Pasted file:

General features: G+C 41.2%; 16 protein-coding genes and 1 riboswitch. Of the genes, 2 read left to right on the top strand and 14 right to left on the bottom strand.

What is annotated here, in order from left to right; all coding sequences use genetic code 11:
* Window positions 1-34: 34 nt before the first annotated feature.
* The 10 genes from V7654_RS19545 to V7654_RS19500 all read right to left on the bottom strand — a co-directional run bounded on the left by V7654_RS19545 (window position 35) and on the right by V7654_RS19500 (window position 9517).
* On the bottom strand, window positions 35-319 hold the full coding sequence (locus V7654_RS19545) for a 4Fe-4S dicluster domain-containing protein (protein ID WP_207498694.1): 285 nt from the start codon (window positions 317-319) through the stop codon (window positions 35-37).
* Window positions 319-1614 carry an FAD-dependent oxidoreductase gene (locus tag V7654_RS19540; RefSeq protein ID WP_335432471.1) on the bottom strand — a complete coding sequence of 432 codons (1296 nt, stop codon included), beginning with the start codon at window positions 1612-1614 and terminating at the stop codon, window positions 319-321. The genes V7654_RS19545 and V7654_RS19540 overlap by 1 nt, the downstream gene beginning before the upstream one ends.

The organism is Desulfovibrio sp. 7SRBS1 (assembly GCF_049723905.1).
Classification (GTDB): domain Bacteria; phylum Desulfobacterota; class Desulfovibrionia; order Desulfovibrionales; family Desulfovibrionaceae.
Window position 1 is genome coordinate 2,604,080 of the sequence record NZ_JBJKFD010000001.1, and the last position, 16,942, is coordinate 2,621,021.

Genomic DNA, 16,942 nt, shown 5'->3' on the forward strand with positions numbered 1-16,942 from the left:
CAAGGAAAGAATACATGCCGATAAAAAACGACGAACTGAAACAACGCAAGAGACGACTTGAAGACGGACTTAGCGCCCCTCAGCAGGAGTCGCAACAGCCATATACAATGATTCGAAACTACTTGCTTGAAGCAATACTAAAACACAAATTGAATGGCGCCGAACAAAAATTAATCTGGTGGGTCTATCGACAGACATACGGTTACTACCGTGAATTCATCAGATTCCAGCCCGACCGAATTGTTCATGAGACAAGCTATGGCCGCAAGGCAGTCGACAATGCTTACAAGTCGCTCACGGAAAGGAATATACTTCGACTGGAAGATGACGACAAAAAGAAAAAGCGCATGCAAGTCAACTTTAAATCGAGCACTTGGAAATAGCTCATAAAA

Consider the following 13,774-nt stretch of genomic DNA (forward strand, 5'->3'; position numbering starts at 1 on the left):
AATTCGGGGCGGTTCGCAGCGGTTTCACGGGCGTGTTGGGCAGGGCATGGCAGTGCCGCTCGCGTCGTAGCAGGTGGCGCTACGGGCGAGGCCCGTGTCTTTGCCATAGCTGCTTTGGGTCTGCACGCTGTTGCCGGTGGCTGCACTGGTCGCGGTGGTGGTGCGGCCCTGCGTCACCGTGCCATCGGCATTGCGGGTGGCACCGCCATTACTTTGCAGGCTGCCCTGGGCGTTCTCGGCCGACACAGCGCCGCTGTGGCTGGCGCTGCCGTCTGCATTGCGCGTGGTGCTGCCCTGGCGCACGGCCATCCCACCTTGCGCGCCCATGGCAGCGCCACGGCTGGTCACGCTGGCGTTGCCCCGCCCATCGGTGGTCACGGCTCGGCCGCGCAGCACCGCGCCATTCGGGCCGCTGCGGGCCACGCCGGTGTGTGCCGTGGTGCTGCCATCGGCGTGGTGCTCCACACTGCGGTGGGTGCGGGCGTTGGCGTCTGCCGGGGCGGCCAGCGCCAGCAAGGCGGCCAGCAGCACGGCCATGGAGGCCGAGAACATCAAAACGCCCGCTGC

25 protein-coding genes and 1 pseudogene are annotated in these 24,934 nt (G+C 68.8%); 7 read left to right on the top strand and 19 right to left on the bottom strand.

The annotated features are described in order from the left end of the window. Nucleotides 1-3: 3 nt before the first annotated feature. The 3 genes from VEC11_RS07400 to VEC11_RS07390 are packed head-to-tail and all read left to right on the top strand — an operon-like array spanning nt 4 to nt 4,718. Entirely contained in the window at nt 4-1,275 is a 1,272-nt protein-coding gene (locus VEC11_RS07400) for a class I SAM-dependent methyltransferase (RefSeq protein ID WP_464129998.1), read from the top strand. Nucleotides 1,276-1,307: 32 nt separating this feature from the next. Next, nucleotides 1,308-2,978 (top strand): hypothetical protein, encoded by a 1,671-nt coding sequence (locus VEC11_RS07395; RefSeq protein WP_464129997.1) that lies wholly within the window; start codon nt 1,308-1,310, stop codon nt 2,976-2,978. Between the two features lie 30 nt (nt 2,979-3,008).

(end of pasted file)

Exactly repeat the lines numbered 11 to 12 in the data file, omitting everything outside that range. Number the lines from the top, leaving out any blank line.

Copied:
CAAGGAAAGAATACATGCCGATAAAAAACGACGAACTGAAACAACGCAAGAGACGACTTGAAGACGGACTTAGCGCCCCTCAGCAGGAGTCGCAACAGCCATATACAATGATTCGAAACTACTTGCTTGAAGCAATACTAAAACACAAATTGAATGGCGCCGAACAAAAATTAATCTGGTGGGTCTATCGACAGACATACGGTTACTACCGTGAATTCATCAGATTCCAGCCCGACCGAATTGTTCATGAGACAAGCTATGGCCGCAAGGCAGTCGACAATGCTTACAAGTCGCTCACGGAAAGGAATATACTTCGACTGGAAGATGACGACAAAAAGAAAAAGCGCATGCAAGTCAACTTTAAATCGAGCACTTGGAAATAGCTCATAAAA

Consider the following 13,774-nt stretch of genomic DNA (forward strand, 5'->3'; position numbering starts at 1 on the left):